Does it matter if the 10 meter belt is curved to match the surface of the earth?
Does it matter if the 10 meter belt is flat instead?

How accurately would you need to measure the height of the middle of the belt against a line between the ends to distinguish between the two cases?
The geometry of the masses themselves in relation to the Earth given that R is large and v's are high, is negligible. Only 3 significant digits.

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Start by defining "acceleration due to gravity". (Or does the question actually ask for the apparent acceleration due to gravity?)

You've lost me. I see that your F1 and F2 are centripetal (or centrifugal) forces, but what is F3?
Force due to effective gravity in its non-rotating state.

920 m/s?? That's not a conveyor belt, that's a rail gun!
Yeah but only looks half that from earth

Force due to effective gravity in its non-rotating state.
Ok, that is how you are defining F3, but you still have not defined "acceleration due to gravity". Think carefully what that expression means.

Ok, that is how you are defining F3, but you still have not defined "acceleration due to gravity". Think carefully what that expression means.
*effective gravity

Where the heck did I go wrong?
Says who ?
Did you render the full problem statement ? Is the 9.81 a given ? 'My' value for G is Ok, that is how you are defining F3, but you still have not defined "acceleration due to gravity". Think carefully what that expression means.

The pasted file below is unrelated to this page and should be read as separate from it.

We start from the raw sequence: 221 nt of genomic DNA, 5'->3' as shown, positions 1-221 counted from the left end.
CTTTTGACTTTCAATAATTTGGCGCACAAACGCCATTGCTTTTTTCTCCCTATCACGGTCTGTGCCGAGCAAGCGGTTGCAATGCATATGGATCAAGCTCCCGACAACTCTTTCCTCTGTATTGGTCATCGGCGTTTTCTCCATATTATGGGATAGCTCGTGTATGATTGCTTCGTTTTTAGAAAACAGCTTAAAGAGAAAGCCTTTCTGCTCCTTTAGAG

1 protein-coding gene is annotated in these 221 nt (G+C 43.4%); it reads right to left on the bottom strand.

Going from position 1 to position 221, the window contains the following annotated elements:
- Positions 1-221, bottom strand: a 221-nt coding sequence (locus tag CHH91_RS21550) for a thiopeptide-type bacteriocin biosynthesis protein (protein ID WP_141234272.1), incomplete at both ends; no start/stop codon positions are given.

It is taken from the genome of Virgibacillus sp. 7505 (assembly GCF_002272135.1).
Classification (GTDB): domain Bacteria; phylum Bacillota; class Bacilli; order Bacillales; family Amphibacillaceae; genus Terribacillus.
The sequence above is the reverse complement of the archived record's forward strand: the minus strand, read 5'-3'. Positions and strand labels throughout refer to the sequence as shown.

Does the object fall at the same rate of acceleration as an identical object not containing oscillation?

Does the object fall at the same rate of acceleration as an identical object not containing oscillation?
What does Newton's second law say?

Says who ?
Did you render the full problem statement ? Is the 9.81 a given ? 'My' value for G is
View attachment 255081
Ah, I mean little g.

The g has to be adjusted for the eastward mass and westward mass.

But when you do that, because of v^2 the eastward mass will lose more acceleration than the westward mass will gain.

It has to fall at the same g though whether it contains oscillation or not, right?

The g has to be adjusted for the eastward mass and westward mass.

There are four places where accelerations matter. Not just two. The accelerations at the ends may not be parallel.

There is a simple observation that can be made about the total change in momentum of a piece of belt around a complete cycle.

Ah, I mean little g.
That is obvious from the value you use. Am I correct in assuming that 9.81 m/s2 is a given ?
Either way, the other questions remain :
Says who ?
Did you render the full problem statement ? Is the 9.81 a given ?

And I happily add a new one: in #1 the exercise asks
What will be the acceleration due to gravity?
and that could be interpreted as 'for someone riding the belt' (at mach 3 never mind).
In #3 you write
Rate of acceleration if dropped?
as if you want to let the whole thing fall into a hole. A different interpretation altogether. Which is it ?

There are four places where accelerations matter. Not just two. The accelerations at the ends may not be parallel.